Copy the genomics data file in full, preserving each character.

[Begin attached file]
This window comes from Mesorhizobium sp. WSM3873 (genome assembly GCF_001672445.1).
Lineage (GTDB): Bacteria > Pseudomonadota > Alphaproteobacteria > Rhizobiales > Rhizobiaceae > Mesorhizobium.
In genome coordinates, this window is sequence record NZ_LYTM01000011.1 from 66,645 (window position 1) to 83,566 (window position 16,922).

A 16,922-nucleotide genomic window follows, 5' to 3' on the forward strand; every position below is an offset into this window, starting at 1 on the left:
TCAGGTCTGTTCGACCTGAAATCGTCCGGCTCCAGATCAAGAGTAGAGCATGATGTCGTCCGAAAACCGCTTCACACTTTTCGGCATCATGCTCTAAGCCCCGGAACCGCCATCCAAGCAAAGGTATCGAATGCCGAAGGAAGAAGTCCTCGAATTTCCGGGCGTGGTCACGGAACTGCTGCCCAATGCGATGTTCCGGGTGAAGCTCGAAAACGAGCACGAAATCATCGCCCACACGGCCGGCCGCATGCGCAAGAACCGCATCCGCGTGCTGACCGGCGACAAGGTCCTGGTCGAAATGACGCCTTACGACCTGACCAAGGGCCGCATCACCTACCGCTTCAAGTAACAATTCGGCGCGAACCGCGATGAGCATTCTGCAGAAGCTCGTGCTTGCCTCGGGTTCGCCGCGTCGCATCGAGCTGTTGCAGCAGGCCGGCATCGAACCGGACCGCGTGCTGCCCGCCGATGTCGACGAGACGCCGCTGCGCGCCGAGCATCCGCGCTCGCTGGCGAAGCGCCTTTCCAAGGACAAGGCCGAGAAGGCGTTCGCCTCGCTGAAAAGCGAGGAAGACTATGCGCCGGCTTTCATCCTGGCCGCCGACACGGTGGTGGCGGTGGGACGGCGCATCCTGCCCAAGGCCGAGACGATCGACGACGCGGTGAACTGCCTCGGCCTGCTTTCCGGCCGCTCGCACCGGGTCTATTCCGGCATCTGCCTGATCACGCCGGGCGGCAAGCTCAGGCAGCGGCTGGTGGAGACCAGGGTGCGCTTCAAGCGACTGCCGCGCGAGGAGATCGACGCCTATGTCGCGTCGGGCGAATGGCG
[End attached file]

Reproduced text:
This window comes from Mesorhizobium sp. WSM3873 (genome assembly GCF_001672445.1).
Lineage (GTDB): Bacteria > Pseudomonadota > Alphaproteobacteria > Rhizobiales > Rhizobiaceae > Mesorhizobium.
In genome coordinates, this window is sequence record NZ_LYTM01000011.1 from 66,645 (window position 1) to 83,566 (window position 16,922).

A 16,922-nucleotide genomic window follows, 5' to 3' on the forward strand; every position below is an offset into this window, starting at 1 on the left:
TCAGGTCTGTTCGACCTGAAATCGTCCGGCTCCAGATCAAGAGTAGAGCATGATGTCGTCCGAAAACCGCTTCACACTTTTCGGCATCATGCTCTAAGCCCCGGAACCGCCATCCAAGCAAAGGTATCGAATGCCGAAGGAAGAAGTCCTCGAATTTCCGGGCGTGGTCACGGAACTGCTGCCCAATGCGATGTTCCGGGTGAAGCTCGAAAACGAGCACGAAATCATCGCCCACACGGCCGGCCGCATGCGCAAGAACCGCATCCGCGTGCTGACCGGCGACAAGGTCCTGGTCGAAATGACGCCTTACGACCTGACCAAGGGCCGCATCACCTACCGCTTCAAGTAACAATTCGGCGCGAACCGCGATGAGCATTCTGCAGAAGCTCGTGCTTGCCTCGGGTTCGCCGCGTCGCATCGAGCTGTTGCAGCAGGCCGGCATCGAACCGGACCGCGTGCTGCCCGCCGATGTCGACGAGACGCCGCTGCGCGCCGAGCATCCGCGCTCGCTGGCGAAGCGCCTTTCCAAGGACAAGGCCGAGAAGGCGTTCGCCTCGCTGAAAAGCGAGGAAGACTATGCGCCGGCTTTCATCCTGGCCGCCGACACGGTGGTGGCGGTGGGACGGCGCATCCTGCCCAAGGCCGAGACGATCGACGACGCGGTGAACTGCCTCGGCCTGCTTTCCGGCCGCTCGCACCGGGTCTATTCCGGCATCTGCCTGATCACGCCGGGCGGCAAGCTCAGGCAGCGGCTGGTGGAGACCAGGGTGCGCTTCAAGCGACTGCCGCGCGAGGAGATCGACGCCTATGTCGCGTCGGGCGAATGGCG